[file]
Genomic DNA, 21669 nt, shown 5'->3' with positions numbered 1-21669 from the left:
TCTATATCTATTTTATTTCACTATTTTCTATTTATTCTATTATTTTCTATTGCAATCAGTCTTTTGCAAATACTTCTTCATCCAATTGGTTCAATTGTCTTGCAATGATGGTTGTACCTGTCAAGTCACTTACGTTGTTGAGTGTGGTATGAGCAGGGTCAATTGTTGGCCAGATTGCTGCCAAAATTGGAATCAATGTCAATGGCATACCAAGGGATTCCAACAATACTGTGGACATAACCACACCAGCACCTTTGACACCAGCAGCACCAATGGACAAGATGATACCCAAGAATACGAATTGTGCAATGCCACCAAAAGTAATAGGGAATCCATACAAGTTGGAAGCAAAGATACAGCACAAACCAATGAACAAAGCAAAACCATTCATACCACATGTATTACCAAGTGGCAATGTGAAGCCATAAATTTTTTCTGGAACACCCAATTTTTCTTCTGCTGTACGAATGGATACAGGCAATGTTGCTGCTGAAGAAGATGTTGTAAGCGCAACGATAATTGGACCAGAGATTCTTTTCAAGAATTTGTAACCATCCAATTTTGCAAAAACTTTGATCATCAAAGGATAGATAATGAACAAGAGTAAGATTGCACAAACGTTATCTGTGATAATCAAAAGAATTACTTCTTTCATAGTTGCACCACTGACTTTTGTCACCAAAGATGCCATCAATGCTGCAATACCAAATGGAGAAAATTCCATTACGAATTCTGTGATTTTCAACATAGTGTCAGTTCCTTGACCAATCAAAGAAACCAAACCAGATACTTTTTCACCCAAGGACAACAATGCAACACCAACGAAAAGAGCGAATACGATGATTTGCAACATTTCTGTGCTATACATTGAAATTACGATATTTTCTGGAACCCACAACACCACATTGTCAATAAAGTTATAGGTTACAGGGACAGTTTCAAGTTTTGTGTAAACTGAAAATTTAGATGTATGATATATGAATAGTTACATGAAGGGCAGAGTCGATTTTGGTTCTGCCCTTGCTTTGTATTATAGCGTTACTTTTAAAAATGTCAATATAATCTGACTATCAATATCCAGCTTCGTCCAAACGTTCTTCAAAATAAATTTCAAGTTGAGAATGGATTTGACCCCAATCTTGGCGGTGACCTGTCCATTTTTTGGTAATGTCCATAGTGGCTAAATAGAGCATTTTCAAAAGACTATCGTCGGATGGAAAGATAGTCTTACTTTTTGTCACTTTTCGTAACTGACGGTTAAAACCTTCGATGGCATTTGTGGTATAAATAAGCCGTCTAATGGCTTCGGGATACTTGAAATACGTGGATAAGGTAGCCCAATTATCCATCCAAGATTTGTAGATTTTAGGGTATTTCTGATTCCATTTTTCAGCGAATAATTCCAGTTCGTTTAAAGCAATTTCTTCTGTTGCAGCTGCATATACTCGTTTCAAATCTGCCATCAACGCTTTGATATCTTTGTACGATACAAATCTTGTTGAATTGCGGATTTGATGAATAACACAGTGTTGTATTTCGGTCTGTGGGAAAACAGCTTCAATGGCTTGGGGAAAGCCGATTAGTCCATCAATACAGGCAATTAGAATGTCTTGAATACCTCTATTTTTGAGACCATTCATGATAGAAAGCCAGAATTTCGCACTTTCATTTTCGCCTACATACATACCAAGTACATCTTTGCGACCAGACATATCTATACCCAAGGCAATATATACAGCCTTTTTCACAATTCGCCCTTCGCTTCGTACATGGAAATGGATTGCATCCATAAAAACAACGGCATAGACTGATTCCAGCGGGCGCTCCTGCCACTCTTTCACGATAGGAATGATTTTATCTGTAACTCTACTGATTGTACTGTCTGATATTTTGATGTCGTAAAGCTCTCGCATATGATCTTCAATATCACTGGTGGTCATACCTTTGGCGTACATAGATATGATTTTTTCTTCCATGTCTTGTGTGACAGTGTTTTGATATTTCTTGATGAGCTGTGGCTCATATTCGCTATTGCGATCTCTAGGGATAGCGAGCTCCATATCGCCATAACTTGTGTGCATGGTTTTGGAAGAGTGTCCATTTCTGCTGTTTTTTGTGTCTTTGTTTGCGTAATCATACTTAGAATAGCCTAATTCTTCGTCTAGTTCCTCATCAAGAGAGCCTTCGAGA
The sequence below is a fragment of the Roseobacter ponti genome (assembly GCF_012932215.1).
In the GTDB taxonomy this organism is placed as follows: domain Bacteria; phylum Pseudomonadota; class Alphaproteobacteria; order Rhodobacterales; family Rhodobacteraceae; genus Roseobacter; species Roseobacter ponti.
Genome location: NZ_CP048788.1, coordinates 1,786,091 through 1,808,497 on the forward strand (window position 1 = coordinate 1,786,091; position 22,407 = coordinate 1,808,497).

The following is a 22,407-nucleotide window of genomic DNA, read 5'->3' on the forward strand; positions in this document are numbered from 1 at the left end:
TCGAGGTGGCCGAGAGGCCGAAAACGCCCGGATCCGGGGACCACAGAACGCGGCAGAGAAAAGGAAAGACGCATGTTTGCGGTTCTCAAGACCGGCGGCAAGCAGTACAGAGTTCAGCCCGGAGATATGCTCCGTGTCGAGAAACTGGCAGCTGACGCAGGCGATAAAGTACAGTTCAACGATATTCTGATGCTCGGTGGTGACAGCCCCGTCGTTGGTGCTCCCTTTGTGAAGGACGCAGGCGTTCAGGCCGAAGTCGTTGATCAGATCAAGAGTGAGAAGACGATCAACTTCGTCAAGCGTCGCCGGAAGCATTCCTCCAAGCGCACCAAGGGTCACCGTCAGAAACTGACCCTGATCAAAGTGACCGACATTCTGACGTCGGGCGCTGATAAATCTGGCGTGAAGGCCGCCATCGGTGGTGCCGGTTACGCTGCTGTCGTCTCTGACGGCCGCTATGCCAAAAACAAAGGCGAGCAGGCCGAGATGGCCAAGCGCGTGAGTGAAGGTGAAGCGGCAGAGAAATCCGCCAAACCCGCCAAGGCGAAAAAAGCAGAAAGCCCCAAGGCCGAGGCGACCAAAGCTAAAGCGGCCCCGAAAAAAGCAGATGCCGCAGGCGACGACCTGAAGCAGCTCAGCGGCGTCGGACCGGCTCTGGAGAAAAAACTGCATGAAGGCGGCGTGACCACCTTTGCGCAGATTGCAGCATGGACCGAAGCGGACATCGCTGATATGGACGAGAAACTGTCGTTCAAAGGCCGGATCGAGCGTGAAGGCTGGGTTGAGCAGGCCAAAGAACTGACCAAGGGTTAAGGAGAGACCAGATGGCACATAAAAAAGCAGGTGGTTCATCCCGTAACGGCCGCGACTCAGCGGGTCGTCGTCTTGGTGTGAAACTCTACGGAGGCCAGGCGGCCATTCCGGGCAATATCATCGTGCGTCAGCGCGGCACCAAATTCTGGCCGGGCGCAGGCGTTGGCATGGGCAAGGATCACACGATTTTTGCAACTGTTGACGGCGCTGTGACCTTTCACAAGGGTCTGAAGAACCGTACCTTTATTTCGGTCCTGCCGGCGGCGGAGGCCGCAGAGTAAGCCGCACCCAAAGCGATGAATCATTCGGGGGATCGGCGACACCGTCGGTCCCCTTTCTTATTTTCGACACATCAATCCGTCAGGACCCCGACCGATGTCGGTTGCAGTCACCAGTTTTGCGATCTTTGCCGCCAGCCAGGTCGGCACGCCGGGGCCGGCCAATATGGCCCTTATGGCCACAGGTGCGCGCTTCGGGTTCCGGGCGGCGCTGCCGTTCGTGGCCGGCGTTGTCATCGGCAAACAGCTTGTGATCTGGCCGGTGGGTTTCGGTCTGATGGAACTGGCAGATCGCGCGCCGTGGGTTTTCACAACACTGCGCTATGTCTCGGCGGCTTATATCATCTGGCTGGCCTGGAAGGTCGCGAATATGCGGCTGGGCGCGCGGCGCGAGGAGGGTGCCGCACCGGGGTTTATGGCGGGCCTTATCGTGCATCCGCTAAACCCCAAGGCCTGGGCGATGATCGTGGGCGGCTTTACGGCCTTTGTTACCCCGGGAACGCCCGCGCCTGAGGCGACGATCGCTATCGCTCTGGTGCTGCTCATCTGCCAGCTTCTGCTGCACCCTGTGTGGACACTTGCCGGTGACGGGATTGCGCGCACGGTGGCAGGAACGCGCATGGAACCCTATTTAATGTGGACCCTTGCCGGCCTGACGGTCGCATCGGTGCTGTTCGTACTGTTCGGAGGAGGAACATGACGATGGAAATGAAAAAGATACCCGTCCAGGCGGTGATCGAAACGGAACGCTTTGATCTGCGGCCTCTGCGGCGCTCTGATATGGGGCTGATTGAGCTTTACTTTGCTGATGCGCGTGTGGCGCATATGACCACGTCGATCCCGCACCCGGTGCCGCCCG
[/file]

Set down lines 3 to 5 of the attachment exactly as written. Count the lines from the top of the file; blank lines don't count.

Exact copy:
The sequence below is a fragment of the Roseobacter ponti genome (assembly GCF_012932215.1).
In the GTDB taxonomy this organism is placed as follows: domain Bacteria; phylum Pseudomonadota; class Alphaproteobacteria; order Rhodobacterales; family Rhodobacteraceae; genus Roseobacter; species Roseobacter ponti.
Genome location: NZ_CP048788.1, coordinates 1,786,091 through 1,808,497 on the forward strand (window position 1 = coordinate 1,786,091; position 22,407 = coordinate 1,808,497).